Shelley Nicholson, as the Mother of Matthew Kendall, Appellant-Plaintiff,
Christopher S. Lee, Appellee-Defendant
of Appeals Case No. 18A-CT-1949 Appeal from the Dubois
Circuit Court The Honorable Nathan A. Verkamp, Judge Trial
Court Cause No. 19C01-1805-CT-306
Attorneys for Appellant Laurie E. Martin Kristofer S. Wilson
Hoover Hull Turner LLP Indianapolis, Indiana
Attorneys for Appellee Greg J. Freyberger Wooden McLaughlin
LLP Evansville, Indiana Elizabeth S. Schmitt Wooden
McLaughlin LLP Indianapolis, Indiana
Christopher Lee left a handgun in plain sight in his
unlocked, unattended truck, which was parked in a public
area. A minor, C.O., saw the gun, took it, and showed it to
his friend, Matthew Kendall, resulting in the discharge of
the weapon and the death of Kendall. Kendall's mother,
Shelley Nicholson, sued Lee for negligence. The trial court
granted Lee's motion for judgment on the pleadings,
finding as a matter of law that Indiana Code section
34-30-20-1 immunizes him from liability under these
circumstances. Nicholson appeals, arguing that the trial
court erred by granting the motion for judgment on the
pleadings. Finding no error, we affirm.
On July 22, 2016, Lee parked his truck outside in a public
area. He left his loaded Glock 9mm handgun on the seat of his
truck, visible through the windows. After parking, Lee left
his truck unlocked and unattended.
C.O., a minor, was walking along the public way, saw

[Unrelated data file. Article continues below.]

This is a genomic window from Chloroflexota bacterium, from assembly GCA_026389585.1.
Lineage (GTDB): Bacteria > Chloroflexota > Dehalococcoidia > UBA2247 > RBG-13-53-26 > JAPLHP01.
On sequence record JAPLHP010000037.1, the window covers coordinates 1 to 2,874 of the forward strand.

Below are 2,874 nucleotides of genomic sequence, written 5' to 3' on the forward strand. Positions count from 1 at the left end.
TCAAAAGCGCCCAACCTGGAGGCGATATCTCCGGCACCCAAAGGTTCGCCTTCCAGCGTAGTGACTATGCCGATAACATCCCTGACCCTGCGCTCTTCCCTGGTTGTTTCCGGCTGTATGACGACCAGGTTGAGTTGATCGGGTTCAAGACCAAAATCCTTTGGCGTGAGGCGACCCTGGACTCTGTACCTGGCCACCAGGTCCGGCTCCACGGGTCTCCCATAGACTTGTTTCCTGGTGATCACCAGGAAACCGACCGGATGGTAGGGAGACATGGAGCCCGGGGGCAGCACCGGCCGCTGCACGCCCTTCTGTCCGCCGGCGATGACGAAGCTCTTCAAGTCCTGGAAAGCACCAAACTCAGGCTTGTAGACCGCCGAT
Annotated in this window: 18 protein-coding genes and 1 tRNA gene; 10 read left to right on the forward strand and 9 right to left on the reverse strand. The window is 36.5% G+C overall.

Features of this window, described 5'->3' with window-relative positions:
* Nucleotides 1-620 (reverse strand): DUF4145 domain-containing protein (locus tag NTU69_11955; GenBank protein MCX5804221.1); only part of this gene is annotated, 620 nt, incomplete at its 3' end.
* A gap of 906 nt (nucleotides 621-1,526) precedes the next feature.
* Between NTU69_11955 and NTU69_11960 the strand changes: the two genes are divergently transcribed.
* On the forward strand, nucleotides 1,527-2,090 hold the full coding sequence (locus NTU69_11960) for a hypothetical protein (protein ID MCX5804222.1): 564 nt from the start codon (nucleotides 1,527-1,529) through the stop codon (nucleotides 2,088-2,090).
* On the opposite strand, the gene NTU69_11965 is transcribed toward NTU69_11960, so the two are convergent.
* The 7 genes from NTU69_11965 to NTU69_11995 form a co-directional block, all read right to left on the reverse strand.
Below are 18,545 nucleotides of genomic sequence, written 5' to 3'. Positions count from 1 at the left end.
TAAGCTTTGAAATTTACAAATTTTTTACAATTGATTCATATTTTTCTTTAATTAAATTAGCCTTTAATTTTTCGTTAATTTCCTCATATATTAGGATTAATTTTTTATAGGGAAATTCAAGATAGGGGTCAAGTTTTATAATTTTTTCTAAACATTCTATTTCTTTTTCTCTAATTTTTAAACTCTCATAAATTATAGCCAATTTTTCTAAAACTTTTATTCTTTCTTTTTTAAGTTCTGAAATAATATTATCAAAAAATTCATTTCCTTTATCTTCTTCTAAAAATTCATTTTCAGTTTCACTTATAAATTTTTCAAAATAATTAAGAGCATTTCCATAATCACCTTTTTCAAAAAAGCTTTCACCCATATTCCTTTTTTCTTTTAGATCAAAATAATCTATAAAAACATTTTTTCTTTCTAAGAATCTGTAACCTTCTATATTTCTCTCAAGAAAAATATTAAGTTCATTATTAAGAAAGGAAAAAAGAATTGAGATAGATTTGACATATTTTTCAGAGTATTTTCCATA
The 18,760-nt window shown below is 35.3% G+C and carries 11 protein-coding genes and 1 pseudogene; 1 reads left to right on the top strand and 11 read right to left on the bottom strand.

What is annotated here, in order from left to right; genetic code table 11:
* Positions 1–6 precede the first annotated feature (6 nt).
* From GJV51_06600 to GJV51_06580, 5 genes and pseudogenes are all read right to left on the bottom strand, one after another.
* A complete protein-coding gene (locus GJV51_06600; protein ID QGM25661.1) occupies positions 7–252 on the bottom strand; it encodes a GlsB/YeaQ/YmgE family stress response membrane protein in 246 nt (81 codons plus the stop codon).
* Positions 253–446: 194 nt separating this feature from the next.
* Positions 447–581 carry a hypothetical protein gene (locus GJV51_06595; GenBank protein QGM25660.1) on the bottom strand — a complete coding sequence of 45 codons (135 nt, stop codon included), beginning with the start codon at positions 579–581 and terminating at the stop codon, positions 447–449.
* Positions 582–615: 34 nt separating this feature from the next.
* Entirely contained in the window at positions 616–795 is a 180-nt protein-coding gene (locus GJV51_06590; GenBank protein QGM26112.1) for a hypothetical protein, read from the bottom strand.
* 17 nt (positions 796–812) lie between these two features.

Lee's truck, and saw the handgun inside the truck. C.O.
took the handgun from the truck and returned to his home with
it. He then showed the handgun to Kendall. In the process,
the handgun discharged, shooting and killing Kendall.
On May 17, 2018, Nicholson filed a complaint against Lee,
alleging that Lee's storage of his handgun in open view
inside an unlocked and unattended vehicle was negligent and a
proximate cause of Kendall's death. In his answer, Lee
admitted to owning the handgun and to storing it in an
unlocked and unattended vehicle that was parked outside.
On July 11, 2018, Lee filed a motion for judgment on the
pleadings, arguing that regardless of how he stores his
handgun, if the handgun is stolen, he is statutorily immune
from liability for any resulting harm, including
Kendall's death. On July 20, 2018, the trial court
granted the motion before Nicholson had a chance to respond
to it. She filed a motion for reconsideration, asking the
trial court to consider her timely filed brief opposing
judgment on the pleadings. The trial court denied the motion.
Nicholson now appeals.
Nicholson argues that the trial court erred by granting
Lee's motion for judgment on the pleadings. A motion for
judgment on the pleadings tests the sufficiency of a claim
presented in the pleadings and should be granted only where
it is clear from the face of the complaint that under no
circumstances could relief be granted. KS&E Sports v.
Runnels, 72 N.E.3d 892, 898 (Ind. 2017); see
also Ind. Trial Rule 12(C). We apply a de novo standard
of review to a trial court's ruling on a motion for
judgment on the pleadings. KS&E Sports, 72
N.E.3d at 898.
We likewise apply a de novo standard of review to issues of
statutory interpretation. Id. If a statute is clear
and unambiguous, we put aside canons of statutory
construction and take words and phrases in their plain,
ordinary, and usual sense. Id. at 898-99. We will
find a statute ambiguous and open to judicial construction
only if it is subject to more than one reasonable
interpretation. Id. at 899.
The statute at issue in this case is Indiana Code section